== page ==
BCG Vaccine

Please, excuse my english… I live in Venezuela and my wife had twins in march 25th (boy and girl). Their names are Daniel Eduardo (the boy) and Paula Vanessa (the girl) I want to know your opinion about BCG vaccine, because my pediatrician says me it is not so effective. Another people say me the BCG is necesary against some types of tuberculosis (“Miliar” and “Diseminada” [1]). I don’t know what is the best choice: apply or not apply the vaccine to my childs? In what circumstances do you think the BCG vaccine must be applied? [1] I wrote in spanish this types of tuberculosis.
Bernardo Campesino Martin – Caracas-Venezuela

BCG Vaccine

Dr. Greene’s Answer:

Tuberculosis has been aptly called the “Captain of the Men of Death.” It remains the most important infectious disease in the world in terms of human suffering and death. Evidence of tuberculosis has been found in the earliest human remains, from Neanderthal skeletons to Egyptian mummies. As the planet became progressively more crowded, this contagious disease became even more of a problem.

A vaccine that could safely and effectively prevent tuberculosis would be a tremendous gift to humanity. In 1908, Calmette and Guerin at the Institut Pasteur in Paris began working with slow-growing mycobacteria that produced tuberculosis in cattle. They selected the less virulent organisms, and 231 generations later they had a very mild strain that, when used as a vaccine, can greatly increase resistance to tuberculosis. It produces a mild infection that is effective at preventing the serious disseminated (diseminada) and miliary (miliar) forms of the disease. [These are not specific strains of TB, but the names given when TB runs rampantly through the bloodstream or organs of the entire body.] BCG (the Bacillus of Calmette and Guerin) was first given in 1921, and is currently used in more than 100 countries (Red Book 2006).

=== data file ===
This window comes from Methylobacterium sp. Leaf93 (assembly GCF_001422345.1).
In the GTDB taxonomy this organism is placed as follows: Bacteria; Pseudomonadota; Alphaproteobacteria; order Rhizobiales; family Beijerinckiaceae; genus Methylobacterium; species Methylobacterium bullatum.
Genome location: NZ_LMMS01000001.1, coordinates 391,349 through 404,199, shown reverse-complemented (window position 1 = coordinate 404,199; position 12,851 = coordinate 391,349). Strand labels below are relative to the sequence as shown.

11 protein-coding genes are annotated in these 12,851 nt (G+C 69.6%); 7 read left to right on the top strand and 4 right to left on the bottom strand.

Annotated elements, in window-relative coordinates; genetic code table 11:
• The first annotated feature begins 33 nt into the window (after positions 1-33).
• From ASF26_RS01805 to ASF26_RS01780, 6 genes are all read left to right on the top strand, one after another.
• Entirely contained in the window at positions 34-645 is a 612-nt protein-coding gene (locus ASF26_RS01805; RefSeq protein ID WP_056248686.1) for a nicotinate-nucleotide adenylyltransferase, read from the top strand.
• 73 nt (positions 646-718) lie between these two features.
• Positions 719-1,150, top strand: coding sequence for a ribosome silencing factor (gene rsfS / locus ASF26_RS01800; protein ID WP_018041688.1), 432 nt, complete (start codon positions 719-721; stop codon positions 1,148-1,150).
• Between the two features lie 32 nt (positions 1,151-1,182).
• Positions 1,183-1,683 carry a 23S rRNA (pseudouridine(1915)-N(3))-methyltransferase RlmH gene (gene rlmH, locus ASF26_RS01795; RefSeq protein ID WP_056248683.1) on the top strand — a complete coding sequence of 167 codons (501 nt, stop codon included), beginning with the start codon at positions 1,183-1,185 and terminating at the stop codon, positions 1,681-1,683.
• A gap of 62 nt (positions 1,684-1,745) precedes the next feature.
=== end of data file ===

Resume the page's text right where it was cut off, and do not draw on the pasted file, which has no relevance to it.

Although mild infection is part of this vaccine, serious reactions are quite rare. The incidence of fatal reactions is 0.05-1.5 per million vaccinations with, infants tending to be at higher risk. Most (but not all) of these occur in children with an underlying immunodeficiency. Overall, BCG is one of the safest vaccines in use.

Research has shown that BCG is most effective at preventing serious tuberculosis infections outside of the lungs. It is not as effective at preventing the more common tuberculosis infections of the lung. People who benefit the most from BCG are those who are exposed to it most frequently. In light of this fact, BCG is indicated for infants, children, or adults who either:

  • live in area where infection rates of tuberculosis exceed 0.1% per year (WHO 2004)
  • are at high risk for prolonged exposure to infected adults who are untreated
  • or who are continuously exposed to adults with resistant TB

 
BCG should not be given to individuals who either:

  • have known or suspected HIV infection (in most cases)
  • have congenital or acquired immunodeficiency
  • have leukemia or lymphoma
  • or who have a history of radiation exposure
  • have current burns or skin infections
  • are currently pregnant

 
While BCG is by no means a perfect solution, it has prevented untold misery and death. Used in the right setting, it is an excellent vaccine.

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Dr. Alan Greene

Dr. Greene is the founder of DrGreene.com (cited by the AMA as “the pioneer physician Web site”), a practicing pediatrician, father of four, & author of Raising Baby Green & Feeding Baby Green. He appears frequently in the media including such venues as the The New York Times, the TODAY Show, Good Morning America, & the Dr. Oz Show.

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